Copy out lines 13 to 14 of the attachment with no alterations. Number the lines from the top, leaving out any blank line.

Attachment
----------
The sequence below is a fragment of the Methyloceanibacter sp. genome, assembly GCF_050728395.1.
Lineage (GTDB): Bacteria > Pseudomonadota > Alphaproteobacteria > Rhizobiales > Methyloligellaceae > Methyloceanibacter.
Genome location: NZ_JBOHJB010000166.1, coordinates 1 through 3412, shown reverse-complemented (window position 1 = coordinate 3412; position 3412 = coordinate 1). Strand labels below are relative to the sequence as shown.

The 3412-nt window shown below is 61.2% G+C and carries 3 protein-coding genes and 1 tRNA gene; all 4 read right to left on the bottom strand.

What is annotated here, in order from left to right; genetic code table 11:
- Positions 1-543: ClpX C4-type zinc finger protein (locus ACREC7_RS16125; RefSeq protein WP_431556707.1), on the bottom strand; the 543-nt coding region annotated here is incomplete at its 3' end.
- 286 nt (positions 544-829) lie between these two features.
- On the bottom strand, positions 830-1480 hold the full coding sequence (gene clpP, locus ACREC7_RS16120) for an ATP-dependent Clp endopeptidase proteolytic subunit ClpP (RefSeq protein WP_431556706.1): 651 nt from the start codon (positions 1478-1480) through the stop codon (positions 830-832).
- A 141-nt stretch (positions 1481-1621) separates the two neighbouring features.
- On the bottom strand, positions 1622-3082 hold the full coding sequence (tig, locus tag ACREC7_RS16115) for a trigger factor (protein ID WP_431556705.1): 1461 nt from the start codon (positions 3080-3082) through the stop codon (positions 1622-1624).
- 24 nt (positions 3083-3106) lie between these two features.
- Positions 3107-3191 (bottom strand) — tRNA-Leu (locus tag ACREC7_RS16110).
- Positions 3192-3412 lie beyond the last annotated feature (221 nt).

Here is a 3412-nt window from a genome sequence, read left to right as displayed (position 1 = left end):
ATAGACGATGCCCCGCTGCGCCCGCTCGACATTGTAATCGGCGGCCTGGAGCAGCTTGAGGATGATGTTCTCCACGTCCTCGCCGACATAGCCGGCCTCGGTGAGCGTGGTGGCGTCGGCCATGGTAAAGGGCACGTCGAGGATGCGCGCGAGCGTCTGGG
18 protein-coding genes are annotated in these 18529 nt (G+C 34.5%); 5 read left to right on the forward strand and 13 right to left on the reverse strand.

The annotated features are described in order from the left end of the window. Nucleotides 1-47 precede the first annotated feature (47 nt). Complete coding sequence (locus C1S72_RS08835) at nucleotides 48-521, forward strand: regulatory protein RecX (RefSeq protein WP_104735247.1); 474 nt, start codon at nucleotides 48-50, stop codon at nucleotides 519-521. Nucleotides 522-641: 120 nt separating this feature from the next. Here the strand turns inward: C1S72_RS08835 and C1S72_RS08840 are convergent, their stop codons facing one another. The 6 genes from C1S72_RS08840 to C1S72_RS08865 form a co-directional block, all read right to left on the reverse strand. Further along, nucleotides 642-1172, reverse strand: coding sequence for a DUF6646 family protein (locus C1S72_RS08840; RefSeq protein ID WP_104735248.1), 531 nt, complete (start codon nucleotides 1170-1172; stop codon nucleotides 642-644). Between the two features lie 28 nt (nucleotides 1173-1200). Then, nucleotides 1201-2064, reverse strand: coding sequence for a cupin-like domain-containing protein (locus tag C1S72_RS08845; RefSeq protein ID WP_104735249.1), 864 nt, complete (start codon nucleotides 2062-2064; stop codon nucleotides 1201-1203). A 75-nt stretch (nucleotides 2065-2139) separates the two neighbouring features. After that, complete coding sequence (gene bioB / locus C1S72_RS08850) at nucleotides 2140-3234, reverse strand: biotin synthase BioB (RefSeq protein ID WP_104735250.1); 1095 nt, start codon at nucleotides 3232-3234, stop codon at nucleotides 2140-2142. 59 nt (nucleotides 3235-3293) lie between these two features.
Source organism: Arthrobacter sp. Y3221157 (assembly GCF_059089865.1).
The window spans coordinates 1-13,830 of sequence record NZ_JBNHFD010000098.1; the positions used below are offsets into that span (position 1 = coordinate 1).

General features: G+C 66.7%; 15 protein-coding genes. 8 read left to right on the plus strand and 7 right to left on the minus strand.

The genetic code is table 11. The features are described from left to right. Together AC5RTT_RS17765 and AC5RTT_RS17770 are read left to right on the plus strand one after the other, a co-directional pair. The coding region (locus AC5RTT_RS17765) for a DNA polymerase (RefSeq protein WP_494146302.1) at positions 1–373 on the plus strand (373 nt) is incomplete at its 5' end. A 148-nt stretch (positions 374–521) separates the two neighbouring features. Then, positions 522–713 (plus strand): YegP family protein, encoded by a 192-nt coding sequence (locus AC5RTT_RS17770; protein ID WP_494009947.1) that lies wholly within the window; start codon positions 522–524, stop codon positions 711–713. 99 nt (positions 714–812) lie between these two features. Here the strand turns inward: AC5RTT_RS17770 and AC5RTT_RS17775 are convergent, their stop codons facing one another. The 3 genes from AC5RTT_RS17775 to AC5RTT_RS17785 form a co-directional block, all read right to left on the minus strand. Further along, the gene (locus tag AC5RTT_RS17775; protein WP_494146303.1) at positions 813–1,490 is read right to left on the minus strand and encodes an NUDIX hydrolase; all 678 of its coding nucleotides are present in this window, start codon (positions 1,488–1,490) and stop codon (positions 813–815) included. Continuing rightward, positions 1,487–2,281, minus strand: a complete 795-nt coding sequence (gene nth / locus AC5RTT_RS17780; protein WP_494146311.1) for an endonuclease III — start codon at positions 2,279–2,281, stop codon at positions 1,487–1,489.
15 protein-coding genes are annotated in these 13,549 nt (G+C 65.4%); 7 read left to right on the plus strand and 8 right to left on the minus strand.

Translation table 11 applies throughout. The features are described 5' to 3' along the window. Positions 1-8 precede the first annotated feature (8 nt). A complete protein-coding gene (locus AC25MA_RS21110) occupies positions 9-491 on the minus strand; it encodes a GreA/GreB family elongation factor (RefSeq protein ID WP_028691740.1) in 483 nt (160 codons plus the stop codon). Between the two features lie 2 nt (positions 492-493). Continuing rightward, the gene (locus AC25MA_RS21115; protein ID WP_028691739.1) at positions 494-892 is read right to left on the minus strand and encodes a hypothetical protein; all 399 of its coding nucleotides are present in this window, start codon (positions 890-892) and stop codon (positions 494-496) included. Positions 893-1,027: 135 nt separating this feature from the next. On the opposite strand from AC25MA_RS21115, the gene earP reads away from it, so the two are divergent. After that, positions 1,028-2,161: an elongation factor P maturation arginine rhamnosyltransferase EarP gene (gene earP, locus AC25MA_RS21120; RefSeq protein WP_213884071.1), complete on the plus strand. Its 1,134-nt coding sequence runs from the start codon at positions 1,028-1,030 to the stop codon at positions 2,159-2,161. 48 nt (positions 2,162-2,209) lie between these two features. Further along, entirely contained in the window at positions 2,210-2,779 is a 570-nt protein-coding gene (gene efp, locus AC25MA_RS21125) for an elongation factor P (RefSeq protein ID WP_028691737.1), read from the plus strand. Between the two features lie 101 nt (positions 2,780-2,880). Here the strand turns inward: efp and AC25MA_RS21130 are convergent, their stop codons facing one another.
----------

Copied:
- Positions 3192-3412 lie beyond the last annotated feature (221 nt).

Here is a 3412-nt window from a genome sequence, read left to right as displayed (position 1 = left end):